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return jjMoveStringLiteralDfa1_0(0x140L, 0x4000000000000L);

i try to convert 0x4000000000000L hexa to binary and text but i get strange characters. Is this hexadecimal value?

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What language are you using? You should add a tag for your language. – Binary Worrier Sep 1 '10 at 10:46
up vote 2 down vote accepted

0x4000000000000 is a hex number, the L at the end is telling you that it's a long integer (in this case, I'm guessing an 8 byte int).

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The 0x prefix is standard to several languages. It denotes the start of a hexadecimal number. The L suffix denotes a long value in several languages (e.g. C).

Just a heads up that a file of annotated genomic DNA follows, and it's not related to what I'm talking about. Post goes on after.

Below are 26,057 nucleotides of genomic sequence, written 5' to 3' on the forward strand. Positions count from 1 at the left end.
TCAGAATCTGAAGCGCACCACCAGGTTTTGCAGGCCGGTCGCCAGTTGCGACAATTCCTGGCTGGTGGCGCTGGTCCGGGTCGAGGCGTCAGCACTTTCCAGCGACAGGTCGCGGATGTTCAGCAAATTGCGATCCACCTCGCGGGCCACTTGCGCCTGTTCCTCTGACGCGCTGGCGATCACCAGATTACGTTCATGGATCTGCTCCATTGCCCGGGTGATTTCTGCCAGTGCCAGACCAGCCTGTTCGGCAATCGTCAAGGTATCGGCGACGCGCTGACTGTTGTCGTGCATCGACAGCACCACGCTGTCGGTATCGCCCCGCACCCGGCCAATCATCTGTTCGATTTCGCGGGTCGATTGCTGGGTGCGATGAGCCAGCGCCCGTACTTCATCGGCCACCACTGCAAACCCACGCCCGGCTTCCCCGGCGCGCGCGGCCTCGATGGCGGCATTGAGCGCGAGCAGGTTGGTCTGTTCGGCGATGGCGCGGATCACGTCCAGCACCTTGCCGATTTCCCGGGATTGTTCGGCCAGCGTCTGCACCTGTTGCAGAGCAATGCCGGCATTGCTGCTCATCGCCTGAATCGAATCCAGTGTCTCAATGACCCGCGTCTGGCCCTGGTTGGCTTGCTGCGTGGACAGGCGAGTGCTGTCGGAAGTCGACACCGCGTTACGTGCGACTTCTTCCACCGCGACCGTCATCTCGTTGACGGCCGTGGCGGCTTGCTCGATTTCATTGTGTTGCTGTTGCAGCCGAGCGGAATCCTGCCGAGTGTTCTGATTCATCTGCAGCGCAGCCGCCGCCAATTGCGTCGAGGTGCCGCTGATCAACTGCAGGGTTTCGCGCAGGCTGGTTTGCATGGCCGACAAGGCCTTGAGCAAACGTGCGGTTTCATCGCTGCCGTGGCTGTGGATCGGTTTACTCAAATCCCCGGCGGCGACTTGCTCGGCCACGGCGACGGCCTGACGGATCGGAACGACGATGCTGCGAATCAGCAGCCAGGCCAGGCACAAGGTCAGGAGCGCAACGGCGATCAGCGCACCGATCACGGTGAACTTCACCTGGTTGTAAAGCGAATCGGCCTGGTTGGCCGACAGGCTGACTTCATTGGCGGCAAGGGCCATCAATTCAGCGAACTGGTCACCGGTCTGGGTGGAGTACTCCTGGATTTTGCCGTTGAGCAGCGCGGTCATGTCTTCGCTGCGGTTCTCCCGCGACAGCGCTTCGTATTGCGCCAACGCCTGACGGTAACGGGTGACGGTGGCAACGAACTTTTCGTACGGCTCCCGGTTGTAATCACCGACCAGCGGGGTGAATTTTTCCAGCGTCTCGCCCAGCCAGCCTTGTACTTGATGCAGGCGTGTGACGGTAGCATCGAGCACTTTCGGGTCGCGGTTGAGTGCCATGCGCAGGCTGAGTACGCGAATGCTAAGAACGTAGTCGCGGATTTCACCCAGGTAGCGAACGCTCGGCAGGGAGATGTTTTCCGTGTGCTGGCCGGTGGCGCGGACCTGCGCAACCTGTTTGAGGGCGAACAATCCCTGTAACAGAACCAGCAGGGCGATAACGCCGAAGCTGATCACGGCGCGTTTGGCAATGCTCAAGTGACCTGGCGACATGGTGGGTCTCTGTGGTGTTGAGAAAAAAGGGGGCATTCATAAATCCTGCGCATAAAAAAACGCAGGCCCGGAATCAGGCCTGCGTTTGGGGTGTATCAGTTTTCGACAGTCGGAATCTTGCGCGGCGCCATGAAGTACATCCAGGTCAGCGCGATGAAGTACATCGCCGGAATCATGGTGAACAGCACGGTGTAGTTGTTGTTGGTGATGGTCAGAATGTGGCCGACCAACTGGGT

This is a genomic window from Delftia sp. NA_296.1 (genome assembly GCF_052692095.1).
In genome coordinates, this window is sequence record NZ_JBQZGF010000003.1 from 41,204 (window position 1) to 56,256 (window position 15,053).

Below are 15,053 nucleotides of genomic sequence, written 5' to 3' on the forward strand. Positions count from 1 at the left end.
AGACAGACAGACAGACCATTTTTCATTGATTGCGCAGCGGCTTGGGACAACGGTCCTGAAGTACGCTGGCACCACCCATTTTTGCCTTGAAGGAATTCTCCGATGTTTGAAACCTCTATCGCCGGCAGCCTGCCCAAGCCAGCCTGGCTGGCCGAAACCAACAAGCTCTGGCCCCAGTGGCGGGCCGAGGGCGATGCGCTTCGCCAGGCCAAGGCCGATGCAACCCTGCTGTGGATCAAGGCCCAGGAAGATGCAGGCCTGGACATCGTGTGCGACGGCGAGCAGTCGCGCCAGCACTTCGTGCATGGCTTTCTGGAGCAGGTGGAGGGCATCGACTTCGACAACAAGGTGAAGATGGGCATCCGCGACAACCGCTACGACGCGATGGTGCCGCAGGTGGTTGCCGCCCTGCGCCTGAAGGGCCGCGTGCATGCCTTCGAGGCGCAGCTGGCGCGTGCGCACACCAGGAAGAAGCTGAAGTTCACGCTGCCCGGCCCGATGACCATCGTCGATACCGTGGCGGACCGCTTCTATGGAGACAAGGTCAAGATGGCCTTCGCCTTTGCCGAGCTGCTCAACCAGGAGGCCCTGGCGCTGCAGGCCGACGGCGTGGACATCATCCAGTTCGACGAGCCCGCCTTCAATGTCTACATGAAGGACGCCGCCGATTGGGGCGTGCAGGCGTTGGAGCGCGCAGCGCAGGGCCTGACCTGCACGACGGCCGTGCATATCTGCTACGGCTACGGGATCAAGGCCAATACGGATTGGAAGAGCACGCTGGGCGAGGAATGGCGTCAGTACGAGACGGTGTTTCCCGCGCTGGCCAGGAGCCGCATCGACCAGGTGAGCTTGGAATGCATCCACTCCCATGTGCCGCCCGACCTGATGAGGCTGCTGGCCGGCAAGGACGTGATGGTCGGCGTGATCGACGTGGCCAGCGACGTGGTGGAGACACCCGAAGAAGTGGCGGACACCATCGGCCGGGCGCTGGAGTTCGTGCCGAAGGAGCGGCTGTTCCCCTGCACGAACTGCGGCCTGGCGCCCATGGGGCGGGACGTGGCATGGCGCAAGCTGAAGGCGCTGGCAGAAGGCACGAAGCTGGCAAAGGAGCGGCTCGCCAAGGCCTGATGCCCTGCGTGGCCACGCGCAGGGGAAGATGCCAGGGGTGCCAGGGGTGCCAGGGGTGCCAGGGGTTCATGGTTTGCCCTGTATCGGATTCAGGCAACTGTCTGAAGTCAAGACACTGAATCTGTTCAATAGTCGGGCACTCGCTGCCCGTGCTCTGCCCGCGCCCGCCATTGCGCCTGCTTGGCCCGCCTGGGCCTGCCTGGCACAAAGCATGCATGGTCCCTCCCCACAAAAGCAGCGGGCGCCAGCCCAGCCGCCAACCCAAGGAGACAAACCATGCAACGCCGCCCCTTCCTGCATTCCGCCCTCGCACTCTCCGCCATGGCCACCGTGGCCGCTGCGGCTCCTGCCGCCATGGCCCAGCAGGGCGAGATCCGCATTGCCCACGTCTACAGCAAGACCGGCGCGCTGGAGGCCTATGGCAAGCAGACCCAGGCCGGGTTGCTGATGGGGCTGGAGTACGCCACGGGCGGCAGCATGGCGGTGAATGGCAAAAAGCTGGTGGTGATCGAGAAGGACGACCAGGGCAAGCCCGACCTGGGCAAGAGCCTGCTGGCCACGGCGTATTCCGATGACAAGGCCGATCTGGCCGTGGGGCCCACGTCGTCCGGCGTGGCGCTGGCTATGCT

If you regroup it it's easier to see its value:

   4 0000 0000 0000

which is equivalent to:

0004 0000 0000 0000

Each group is two bytes, so the total length is eight bytes.

The two most significant bytes (the ones on the left) are 00 and 04 which is 0000 0000 0000 0100 in binary. In other words, the value has only the 51st bit set (it's counted from the right, the so called least-significant bit), all other bits are cleared. Looks like a bit mask (a flag). For completeness, here's the binary representation:

0000 0000 0000 0100  0000 0000 0000 0000  0000 0000 0000 0000  0000 0000 0000 0000

Each space delimited group is a nibble (a half-byte), each four groups equal two bytes.

So the number is a perfectly legal 64bit value. But maybe you confuse the value with representing a character ? Because it certainly doesn't, it's waaaay outside the Unicode range (which goes up to 0x10FFF IIRC).

BTW, the number converted to decimal is 1.125.899.906.842.620, all of which a decent calculator should be able to show you (the Apple calculator in Mac OS X does a good job when set to programmer mode, for example).

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